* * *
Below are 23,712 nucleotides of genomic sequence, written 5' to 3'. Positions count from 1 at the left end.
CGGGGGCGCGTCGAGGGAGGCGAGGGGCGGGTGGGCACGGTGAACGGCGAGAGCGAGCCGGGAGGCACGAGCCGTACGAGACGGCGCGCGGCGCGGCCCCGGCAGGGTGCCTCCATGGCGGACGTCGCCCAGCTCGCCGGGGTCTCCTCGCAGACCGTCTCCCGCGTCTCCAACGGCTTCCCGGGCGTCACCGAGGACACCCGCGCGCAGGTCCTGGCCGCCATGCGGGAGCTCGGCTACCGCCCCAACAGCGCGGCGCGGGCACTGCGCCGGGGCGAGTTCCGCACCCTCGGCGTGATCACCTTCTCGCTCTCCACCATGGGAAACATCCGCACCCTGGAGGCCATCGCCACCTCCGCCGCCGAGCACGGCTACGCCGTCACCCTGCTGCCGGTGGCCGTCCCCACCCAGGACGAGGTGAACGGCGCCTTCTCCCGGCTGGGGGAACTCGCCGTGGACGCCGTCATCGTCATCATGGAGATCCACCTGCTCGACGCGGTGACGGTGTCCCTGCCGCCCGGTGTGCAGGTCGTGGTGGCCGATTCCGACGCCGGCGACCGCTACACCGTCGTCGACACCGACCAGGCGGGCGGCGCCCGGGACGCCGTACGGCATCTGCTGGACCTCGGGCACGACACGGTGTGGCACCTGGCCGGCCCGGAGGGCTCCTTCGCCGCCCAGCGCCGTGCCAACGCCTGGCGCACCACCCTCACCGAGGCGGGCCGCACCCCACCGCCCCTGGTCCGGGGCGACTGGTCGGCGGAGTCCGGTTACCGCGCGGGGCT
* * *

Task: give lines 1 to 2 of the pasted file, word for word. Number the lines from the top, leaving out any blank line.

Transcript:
Below are 23,712 nucleotides of genomic sequence, written 5' to 3'. Positions count from 1 at the left end.
CGGGGGCGCGTCGAGGGAGGCGAGGGGCGGGTGGGCACGGTGAACGGCGAGAGCGAGCCGGGAGGCACGAGCCGTACGAGACGGCGCGCGGCGCGGCCCCGGCAGGGTGCCTCCATGGCGGACGTCGCCCAGCTCGCCGGGGTCTCCTCGCAGACCGTCTCCCGCGTCTCCAACGGCTTCCCGGGCGTCACCGAGGACACCCGCGCGCAGGTCCTGGCCGCCATGCGGGAGCTCGGCTACCGCCCCAACAGCGCGGCGCGGGCACTGCGCCGGGGCGAGTTCCGCACCCTCGGCGTGATCACCTTCTCGCTCTCCACCATGGGAAACATCCGCACCCTGGAGGCCATCGCCACCTCCGCCGCCGAGCACGGCTACGCCGTCACCCTGCTGCCGGTGGCCGTCCCCACCCAGGACGAGGTGAACGGCGCCTTCTCCCGGCTGGGGGAACTCGCCGTGGACGCCGTCATCGTCATCATGGAGATCCACCTGCTCGACGCGGTGACGGTGTCCCTGCCGCCCGGTGTGCAGGTCGTGGTGGCCGATTCCGACGCCGGCGACCGCTACACCGTCGTCGACACCGACCAGGCGGGCGGCGCCCGGGACGCCGTACGGCATCTGCTGGACCTCGGGCACGACACGGTGTGGCACCTGGCCGGCCCGGAGGGCTCCTTCGCCGCCCAGCGCCGTGCCAACGCCTGGCGCACCACCCTCACCGAGGCGGGCCGCACCCCACCGCCCCTGGTCCGGGGCGACTGGTCGGCGGAGTCCGGTTACCGCGCGGGGCT